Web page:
Indigenous

Listuguj fishers catch lucky blue lobster

The crew of Desert Storm 1, from Listuguj in Quebec’s Gaspésie, caught a rare blue lobster in the Chaleur Bay this week.

‘It’s something you don’t see every day,’ says Mi’kmaw lobster fisher Marcus Wysote

The blue lobster was returned to the water after a few photos were snapped. (Marcus Wysote)

Feeling blue?

Not the crew of Desert Storm 1. The lobster fishers from Listuguj, in the Gaspésie region of Quebec, found a rare blue lobster in their traps in the Chaleur Bay Thursday morning.

"It's something you don't see every day," said Marcus Wysote, captain of the boat.

"It was very cool to see."

The lobsters get the blue colour from a genetic mutation that causes the excess production of a specific protein. The chances of catching one are about one in two million, and they are considered by fishers to be a sign of good luck.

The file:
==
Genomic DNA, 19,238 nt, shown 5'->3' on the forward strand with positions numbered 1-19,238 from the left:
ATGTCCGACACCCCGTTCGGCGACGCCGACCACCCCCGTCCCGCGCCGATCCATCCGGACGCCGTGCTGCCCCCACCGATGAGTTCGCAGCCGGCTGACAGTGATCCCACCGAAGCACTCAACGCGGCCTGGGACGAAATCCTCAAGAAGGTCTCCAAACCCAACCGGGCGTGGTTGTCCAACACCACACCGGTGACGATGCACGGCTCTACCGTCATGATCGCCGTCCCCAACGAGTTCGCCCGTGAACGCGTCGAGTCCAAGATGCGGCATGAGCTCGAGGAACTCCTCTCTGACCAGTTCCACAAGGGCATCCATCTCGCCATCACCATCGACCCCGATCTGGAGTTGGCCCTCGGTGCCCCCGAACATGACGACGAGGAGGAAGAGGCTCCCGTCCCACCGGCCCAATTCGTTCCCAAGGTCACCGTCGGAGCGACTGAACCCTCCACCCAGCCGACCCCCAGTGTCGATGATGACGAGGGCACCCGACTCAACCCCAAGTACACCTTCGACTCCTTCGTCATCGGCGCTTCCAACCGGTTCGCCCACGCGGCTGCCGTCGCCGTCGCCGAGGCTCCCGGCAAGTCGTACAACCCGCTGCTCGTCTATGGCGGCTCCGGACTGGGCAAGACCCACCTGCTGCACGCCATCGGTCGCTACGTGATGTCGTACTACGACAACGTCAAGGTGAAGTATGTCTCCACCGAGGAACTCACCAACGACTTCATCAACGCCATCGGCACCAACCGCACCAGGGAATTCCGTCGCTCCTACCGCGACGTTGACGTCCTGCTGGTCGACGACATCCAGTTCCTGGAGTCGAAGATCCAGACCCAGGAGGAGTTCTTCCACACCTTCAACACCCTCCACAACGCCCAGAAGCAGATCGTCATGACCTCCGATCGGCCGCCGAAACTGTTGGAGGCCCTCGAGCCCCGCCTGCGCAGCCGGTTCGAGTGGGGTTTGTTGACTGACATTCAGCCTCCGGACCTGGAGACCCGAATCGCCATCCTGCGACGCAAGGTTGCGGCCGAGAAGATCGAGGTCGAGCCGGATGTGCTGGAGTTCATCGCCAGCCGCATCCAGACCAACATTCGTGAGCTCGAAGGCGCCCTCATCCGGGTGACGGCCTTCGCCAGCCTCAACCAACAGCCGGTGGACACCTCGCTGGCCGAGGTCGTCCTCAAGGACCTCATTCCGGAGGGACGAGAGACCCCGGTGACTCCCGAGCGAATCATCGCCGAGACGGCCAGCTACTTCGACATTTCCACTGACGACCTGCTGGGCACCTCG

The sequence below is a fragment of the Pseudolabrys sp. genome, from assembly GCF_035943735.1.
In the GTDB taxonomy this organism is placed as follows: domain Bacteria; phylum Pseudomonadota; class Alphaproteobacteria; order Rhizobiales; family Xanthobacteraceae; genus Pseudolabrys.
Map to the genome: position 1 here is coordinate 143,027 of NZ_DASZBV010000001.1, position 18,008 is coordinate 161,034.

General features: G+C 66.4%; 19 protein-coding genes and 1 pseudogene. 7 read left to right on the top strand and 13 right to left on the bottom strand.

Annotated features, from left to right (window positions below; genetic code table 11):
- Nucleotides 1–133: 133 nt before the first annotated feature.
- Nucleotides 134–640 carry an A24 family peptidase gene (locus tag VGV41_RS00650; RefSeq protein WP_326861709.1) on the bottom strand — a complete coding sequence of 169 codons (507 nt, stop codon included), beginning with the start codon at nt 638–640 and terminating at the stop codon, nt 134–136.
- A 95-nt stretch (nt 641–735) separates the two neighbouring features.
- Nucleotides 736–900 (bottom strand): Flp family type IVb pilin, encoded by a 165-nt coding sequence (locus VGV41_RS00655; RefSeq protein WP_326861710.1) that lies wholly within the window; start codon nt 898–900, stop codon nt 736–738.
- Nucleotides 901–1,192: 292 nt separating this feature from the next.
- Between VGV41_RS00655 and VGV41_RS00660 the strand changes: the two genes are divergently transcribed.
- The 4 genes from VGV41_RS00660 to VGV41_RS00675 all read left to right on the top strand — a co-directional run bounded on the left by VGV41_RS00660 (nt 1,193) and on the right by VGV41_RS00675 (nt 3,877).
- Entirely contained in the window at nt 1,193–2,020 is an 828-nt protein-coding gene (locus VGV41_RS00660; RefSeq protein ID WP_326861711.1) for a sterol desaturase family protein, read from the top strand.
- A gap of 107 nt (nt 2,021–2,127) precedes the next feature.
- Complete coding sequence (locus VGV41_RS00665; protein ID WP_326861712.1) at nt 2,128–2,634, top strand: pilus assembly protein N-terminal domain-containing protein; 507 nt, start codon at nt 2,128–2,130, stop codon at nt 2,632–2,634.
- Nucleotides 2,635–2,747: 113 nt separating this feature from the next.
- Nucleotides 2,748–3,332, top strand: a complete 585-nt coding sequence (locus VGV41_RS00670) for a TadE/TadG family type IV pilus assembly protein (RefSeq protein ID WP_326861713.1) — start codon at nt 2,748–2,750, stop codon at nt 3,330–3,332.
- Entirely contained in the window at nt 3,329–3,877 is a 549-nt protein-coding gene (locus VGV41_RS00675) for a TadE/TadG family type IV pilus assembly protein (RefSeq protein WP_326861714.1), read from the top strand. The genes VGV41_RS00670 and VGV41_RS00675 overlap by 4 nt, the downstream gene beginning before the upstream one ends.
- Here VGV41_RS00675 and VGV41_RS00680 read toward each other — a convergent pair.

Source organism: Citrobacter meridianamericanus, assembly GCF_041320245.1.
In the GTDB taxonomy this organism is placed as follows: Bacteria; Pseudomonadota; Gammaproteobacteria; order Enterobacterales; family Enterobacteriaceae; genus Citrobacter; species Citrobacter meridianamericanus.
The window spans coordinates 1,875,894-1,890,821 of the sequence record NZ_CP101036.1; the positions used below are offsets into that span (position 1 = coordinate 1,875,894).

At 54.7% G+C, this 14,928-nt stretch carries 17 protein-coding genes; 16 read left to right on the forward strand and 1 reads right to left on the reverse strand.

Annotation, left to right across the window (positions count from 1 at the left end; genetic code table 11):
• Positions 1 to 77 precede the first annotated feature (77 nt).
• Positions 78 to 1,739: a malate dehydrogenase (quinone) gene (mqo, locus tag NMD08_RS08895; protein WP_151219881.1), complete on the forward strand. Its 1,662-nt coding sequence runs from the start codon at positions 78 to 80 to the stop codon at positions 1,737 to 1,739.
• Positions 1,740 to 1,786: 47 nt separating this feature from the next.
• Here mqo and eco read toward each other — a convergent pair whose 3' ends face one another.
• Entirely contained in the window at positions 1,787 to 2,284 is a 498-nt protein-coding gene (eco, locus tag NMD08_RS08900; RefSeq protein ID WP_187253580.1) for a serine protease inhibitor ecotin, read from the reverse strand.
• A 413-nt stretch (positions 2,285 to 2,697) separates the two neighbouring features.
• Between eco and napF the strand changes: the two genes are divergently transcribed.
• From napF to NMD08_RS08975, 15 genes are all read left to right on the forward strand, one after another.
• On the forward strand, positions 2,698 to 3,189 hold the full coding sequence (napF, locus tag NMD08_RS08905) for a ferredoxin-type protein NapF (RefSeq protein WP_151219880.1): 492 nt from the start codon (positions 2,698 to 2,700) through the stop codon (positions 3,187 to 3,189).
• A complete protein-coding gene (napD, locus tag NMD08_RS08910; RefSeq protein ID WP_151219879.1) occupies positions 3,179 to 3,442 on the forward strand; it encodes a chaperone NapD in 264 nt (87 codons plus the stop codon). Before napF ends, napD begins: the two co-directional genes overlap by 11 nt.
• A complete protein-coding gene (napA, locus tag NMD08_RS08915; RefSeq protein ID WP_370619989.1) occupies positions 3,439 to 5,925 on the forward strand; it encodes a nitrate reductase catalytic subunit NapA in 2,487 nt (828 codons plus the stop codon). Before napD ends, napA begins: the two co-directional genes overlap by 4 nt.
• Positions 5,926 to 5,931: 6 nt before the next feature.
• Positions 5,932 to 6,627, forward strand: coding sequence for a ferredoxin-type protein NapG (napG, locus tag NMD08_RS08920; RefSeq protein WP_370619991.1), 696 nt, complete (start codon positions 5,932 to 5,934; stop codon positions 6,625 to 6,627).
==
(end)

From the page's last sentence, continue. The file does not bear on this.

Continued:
Wysote has been a lobster fisher since he was a kid, and this is only the second time he has come across the striking-looking crustaceans.

"I caught one about 10 years ago but it wasn't as blue as this one, it was more of a darker blue," said Wysote.

It was a first for the rest of his crew, which consists of community members Perley Caplin, Ryan Wysote and Nick James Wysote.

Ryan Wysote, Marcus Wysote (Captain), Nick James Wysote and Perley Caplin. (Perley Caplin)

The crew began its season last month, and will be out on the water every day until July 14. It's a part of a longstanding tradition in the Mi'kmaw community. 

For Wysote, the trade was passed on from his uncles, and for the last six years he's been the captain of his own boat and crew.

"I grew into it and it became something I enjoyed, and I'm still doing it to this day," said Wysote.

"It's definitely our tradition. Our ancestors were doing it before us, and it's something we should carry on."

As for the blue lobster? It was returned to the water after a few photos were taken in admiration.

ABOUT THE AUTHOR

Ka’nhehsí:io Deer is a Kanien’kehá:ka journalist from Kahnawà:ke, Que. She is currently a reporter with CBC Indigenous covering communities across Quebec.

now